--set-file gateway.configFiles.ocm-providers\\.json=providers.demo.json \
  -f custom-ingress.yaml

Testing the deployment

You can easily test your deployment is reachable outside the cluster by running the reva cli and curl against the exposed services:

# Configure the REVA cli client to connect to your GRPC service:
reva configure
host: <hostname>:443
config saved in /.reva.config

# Log-in using any of the users provided in gateway.configFiles.users.json
reva login -list
Available login methods:
- basic

reva login basic
username: ishank
password: ishankpass
OK

# HTTP: Query the Prometheus metrics endpoint:
curl https://<hostname>/iop/metrics

Enabling and configuring persistency

In case you need to keep the data stored on the storage service root, across version upgrades and restarts of an IOP deployment, you will need to enable data persistency through a Kubernetes Persistent Volume (PV). This is done by using a Persistent Volume Claim (PVC). By default, persistency is disabled for convenience as it involves setting up a StorageClass, having an available driver for your storage infrastructure, etc.

The cs3org/revad chart provides two methods to attach a volume to an IOP deployment:

Persistent Volume Claim auto-provision

When persistentVolume.enabled=true alone is passed, helm generates and installs PVC manifest by relying on some cluster and chart preset defaults. This option is especially useful to quickly deploy the IOP for the first time, without spending too much effort in the storage configurations.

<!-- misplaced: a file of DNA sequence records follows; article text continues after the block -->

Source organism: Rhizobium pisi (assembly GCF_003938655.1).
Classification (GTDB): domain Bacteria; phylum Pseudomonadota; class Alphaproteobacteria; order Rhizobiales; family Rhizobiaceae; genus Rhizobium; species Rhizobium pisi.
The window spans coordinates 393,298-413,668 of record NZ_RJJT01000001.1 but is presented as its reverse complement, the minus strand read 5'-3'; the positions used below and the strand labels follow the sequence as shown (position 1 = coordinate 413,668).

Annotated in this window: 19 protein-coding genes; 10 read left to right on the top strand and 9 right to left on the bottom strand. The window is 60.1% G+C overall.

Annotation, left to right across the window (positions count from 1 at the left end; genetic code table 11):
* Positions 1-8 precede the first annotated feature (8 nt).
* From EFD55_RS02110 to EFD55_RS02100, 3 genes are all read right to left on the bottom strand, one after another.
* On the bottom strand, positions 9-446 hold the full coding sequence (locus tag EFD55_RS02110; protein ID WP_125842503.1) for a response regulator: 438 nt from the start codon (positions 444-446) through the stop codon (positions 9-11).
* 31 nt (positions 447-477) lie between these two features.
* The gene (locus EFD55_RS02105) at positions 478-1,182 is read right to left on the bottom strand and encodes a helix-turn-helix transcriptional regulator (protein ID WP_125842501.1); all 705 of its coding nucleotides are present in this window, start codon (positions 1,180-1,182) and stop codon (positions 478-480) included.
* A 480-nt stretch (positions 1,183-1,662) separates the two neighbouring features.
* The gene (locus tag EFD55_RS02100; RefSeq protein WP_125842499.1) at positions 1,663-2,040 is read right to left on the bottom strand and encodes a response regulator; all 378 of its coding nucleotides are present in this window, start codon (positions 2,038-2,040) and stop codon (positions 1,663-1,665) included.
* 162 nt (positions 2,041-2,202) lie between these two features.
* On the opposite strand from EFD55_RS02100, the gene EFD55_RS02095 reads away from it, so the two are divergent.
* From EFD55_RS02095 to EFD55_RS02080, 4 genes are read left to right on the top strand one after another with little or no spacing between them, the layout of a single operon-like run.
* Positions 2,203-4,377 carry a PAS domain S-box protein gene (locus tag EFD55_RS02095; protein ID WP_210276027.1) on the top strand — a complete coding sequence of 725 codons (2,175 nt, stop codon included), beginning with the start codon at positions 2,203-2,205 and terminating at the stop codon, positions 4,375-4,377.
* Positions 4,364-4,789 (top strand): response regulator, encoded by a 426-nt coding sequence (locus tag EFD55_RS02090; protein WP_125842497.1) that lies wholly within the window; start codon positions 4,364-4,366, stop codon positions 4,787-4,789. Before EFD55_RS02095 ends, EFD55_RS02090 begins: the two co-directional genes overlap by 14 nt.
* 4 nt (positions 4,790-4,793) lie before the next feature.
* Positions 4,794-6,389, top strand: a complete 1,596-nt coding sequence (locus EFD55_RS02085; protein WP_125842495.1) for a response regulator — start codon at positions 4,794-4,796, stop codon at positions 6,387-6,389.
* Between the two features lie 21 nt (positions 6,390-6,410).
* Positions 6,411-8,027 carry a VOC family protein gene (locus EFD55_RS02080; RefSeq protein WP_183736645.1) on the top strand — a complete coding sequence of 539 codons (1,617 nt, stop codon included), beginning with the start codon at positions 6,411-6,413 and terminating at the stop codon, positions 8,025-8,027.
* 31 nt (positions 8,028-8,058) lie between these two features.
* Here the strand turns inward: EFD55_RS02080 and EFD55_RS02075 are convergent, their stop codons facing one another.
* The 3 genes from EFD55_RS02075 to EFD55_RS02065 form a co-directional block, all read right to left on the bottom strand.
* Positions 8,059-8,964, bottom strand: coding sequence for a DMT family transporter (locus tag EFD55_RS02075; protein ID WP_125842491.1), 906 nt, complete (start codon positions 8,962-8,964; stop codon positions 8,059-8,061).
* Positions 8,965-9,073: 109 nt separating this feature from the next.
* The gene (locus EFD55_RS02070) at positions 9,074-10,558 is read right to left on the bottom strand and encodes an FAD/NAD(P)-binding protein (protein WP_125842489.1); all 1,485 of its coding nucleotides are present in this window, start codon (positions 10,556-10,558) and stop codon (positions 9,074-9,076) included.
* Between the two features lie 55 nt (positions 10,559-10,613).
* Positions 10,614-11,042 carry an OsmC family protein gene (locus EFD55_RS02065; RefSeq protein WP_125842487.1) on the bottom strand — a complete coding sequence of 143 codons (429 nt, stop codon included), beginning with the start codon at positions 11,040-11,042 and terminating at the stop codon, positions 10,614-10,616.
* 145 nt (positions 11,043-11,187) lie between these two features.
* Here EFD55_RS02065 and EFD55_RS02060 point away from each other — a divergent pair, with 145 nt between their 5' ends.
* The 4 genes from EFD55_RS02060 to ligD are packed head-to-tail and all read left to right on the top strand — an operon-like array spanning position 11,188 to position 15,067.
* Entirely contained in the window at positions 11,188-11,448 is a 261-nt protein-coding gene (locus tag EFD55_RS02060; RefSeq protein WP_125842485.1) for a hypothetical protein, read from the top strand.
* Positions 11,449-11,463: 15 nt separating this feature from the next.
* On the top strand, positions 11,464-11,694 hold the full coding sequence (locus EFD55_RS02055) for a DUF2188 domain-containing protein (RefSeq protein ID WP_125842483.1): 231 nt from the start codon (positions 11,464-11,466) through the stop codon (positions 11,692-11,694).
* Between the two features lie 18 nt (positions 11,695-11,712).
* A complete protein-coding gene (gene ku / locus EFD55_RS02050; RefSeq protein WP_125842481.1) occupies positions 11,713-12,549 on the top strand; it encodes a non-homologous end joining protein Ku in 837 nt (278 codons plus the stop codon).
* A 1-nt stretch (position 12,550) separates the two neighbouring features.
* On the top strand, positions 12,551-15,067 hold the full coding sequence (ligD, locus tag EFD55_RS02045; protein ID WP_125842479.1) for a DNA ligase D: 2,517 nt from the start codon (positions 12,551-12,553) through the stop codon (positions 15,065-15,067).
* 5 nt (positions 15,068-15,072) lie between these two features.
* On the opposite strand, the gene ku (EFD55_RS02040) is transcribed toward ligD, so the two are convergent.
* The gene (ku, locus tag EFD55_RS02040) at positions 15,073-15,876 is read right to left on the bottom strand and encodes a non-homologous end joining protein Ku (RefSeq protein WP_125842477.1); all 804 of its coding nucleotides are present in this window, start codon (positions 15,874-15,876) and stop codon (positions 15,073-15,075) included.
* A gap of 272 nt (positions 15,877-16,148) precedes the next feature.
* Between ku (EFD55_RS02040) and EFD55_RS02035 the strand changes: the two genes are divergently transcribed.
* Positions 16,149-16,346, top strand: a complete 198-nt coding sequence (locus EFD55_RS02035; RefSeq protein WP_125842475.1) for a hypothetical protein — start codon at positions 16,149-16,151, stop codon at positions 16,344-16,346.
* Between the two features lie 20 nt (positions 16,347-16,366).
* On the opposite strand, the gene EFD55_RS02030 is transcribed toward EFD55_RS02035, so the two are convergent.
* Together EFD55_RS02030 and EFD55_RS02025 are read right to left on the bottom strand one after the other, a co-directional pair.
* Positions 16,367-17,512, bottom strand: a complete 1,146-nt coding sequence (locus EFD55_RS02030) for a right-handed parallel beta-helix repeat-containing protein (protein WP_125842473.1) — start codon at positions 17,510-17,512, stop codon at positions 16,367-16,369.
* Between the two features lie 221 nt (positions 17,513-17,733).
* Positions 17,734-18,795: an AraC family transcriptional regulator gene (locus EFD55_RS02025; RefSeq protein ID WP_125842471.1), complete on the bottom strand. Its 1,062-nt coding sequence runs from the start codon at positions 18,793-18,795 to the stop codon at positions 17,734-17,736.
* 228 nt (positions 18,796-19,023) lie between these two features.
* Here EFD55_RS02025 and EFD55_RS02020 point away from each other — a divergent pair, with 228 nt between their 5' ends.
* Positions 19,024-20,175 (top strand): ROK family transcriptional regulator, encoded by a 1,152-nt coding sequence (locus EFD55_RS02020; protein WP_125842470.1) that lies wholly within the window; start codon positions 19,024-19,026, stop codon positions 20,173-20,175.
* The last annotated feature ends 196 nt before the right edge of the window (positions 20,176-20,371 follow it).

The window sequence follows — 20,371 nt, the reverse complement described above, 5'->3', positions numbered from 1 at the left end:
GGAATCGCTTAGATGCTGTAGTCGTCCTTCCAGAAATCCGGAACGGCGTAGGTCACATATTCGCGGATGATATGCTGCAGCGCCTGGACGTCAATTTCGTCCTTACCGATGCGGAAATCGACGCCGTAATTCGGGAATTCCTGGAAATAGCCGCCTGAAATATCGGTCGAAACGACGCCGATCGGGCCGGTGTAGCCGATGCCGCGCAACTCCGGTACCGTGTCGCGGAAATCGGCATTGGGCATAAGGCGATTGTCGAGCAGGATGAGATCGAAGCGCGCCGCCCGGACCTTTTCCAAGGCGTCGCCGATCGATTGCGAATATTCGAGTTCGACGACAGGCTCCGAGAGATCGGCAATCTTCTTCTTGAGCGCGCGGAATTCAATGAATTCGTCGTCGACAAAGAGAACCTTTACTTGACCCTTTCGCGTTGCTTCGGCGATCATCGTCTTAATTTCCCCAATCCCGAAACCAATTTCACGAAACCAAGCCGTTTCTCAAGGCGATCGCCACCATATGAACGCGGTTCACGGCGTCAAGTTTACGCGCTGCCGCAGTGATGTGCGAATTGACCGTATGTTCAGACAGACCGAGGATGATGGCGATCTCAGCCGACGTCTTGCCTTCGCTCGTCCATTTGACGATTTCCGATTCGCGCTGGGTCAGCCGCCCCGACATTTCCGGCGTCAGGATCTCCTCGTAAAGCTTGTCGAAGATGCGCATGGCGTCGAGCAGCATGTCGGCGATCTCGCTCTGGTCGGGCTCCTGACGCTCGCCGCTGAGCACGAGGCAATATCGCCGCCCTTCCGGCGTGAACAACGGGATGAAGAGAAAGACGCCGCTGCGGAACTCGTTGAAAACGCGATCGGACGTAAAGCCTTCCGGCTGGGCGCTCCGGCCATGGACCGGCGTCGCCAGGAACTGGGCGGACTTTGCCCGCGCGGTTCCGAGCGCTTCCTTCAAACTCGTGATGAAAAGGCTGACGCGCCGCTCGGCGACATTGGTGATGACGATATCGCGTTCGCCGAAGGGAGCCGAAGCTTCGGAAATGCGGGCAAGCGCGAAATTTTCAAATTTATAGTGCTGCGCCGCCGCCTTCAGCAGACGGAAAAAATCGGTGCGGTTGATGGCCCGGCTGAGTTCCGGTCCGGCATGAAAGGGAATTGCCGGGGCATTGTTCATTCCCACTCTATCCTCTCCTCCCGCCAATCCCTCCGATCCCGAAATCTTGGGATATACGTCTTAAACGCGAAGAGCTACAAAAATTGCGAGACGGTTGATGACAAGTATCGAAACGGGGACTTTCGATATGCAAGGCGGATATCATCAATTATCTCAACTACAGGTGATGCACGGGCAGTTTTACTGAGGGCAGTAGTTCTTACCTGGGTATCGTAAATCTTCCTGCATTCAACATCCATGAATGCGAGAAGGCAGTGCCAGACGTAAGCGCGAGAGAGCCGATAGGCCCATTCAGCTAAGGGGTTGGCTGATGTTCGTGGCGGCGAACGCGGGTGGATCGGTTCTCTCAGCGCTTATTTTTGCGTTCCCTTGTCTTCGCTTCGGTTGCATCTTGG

For a full reference on the different persistentVolume configurations available, refer to the chart parameters list.

Reusing a pre-existing Persistent Volume Claim

This option is key when rolling an upgrade in the cluster while keeping all the data from a previous version. Here’s a really simple PVC manifest and the workflow to create and consume it from the charts.

cat << EOF > pvc.yaml
kind: PersistentVolumeClaim
apiVersion: v1
metadata:
  name: iop-data
spec:
  accessModes:
    - ReadWriteMany
  resources:
    requests:
      storage: 1G
  storageClassName: standard
EOF

kubectl apply -f pvc.yaml

# Note the 'Unbound' status for the PVC as there's still no deployment exercising the claim
kubectl get pvc
NAME                 STATUS   VOLUME                                     CAPACITY   ACCESS MODES   STORAGECLASS   AGE
iop-data             Unbound  pvc-fddca20b-69a4-43ec-ad12-6d4e2bd4a433   1Gi        RWO            standard       1d20h

helm upgrade -i iop sciencemeshcharts/iop \
  --set gateway.persistentVolume.enabled=true \
  --set gateway.persistentVolume.existingClaim=iop-data

# Get the PV provisioned by the claim
kubectl get pv
NAME                                       CAPACITY   ACCESS MODES   RECLAIM POLICY   STATUS   CLAIM                        STORAGECLASS   REASON   AGE
pvc-fddca20b-69a4-43ec-ad12-6d4e2bd4a433   1Gi        RWO            Delete           Bound    default/iop-data             standard                1d20h

If the PVC was auto-provisioned by a previous release, you’ll need to pass its name (i.e. <release-name>-gateway) as persistentVolume.existingClaim, as part of the helm upgrade command.

Next Steps

Once you have your deployment up and running, consider one of these tutorials:


Running multiple storage providers

Enable creation of WebDAV references by using different storage providers.

Deploying and configuring the WOPI Server with Collabora Code

Enable the deployment of the WOPI Server as part of the IOP.